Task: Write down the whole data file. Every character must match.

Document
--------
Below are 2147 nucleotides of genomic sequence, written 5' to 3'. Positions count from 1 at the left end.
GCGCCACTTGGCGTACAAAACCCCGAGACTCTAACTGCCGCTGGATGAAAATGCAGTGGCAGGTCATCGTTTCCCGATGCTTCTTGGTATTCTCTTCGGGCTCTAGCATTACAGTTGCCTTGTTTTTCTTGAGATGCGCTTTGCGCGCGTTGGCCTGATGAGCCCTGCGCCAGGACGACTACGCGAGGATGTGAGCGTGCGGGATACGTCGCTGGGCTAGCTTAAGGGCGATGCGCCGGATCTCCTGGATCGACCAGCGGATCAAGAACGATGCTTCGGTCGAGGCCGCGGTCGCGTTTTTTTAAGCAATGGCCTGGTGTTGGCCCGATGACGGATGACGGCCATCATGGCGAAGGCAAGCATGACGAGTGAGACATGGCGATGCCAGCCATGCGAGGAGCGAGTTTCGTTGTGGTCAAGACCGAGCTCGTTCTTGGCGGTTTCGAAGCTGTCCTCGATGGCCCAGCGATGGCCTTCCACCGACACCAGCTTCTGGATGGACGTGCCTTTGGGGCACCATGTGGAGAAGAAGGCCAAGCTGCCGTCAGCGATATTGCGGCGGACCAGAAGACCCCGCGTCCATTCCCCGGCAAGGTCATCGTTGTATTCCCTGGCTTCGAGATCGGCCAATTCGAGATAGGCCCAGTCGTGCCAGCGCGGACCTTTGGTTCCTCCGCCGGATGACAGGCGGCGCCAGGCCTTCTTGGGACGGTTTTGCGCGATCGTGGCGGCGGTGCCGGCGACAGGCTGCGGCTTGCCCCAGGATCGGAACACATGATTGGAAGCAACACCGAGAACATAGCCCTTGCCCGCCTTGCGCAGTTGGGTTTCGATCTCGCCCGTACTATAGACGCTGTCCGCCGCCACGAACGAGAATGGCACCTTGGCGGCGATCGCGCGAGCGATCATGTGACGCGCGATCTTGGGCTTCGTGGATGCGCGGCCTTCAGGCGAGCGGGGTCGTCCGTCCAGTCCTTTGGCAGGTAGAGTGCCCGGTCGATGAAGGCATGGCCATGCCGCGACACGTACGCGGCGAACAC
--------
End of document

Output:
Below are 2147 nucleotides of genomic sequence, written 5' to 3'. Positions count from 1 at the left end.
GCGCCACTTGGCGTACAAAACCCCGAGACTCTAACTGCCGCTGGATGAAAATGCAGTGGCAGGTCATCGTTTCCCGATGCTTCTTGGTATTCTCTTCGGGCTCTAGCATTACAGTTGCCTTGTTTTTCTTGAGATGCGCTTTGCGCGCGTTGGCCTGATGAGCCCTGCGCCAGGACGACTACGCGAGGATGTGAGCGTGCGGGATACGTCGCTGGGCTAGCTTAAGGGCGATGCGCCGGATCTCCTGGATCGACCAGCGGATCAAGAACGATGCTTCGGTCGAGGCCGCGGTCGCGTTTTTTTAAGCAATGGCCTGGTGTTGGCCCGATGACGGATGACGGCCATCATGGCGAAGGCAAGCATGACGAGTGAGACATGGCGATGCCAGCCATGCGAGGAGCGAGTTTCGTTGTGGTCAAGACCGAGCTCGTTCTTGGCGGTTTCGAAGCTGTCCTCGATGGCCCAGCGATGGCCTTCCACCGACACCAGCTTCTGGATGGACGTGCCTTTGGGGCACCATGTGGAGAAGAAGGCCAAGCTGCCGTCAGCGATATTGCGGCGGACCAGAAGACCCCGCGTCCATTCCCCGGCAAGGTCATCGTTGTATTCCCTGGCTTCGAGATCGGCCAATTCGAGATAGGCCCAGTCGTGCCAGCGCGGACCTTTGGTTCCTCCGCCGGATGACAGGCGGCGCCAGGCCTTCTTGGGACGGTTTTGCGCGATCGTGGCGGCGGTGCCGGCGACAGGCTGCGGCTTGCCCCAGGATCGGAACACATGATTGGAAGCAACACCGAGAACATAGCCCTTGCCCGCCTTGCGCAGTTGGGTTTCGATCTCGCCCGTACTATAGACGCTGTCCGCCGCCACGAACGAGAATGGCACCTTGGCGGCGATCGCGCGAGCGATCATGTGACGCGCGATCTTGGGCTTCGTGGATGCGCGGCCTTCAGGCGAGCGGGGTCGTCCGTCCAGTCCTTTGGCAGGTAGAGTGCCCGGTCGATGAAGGCATGGCCATGCCGCGACACGTACGCGGCGAACAC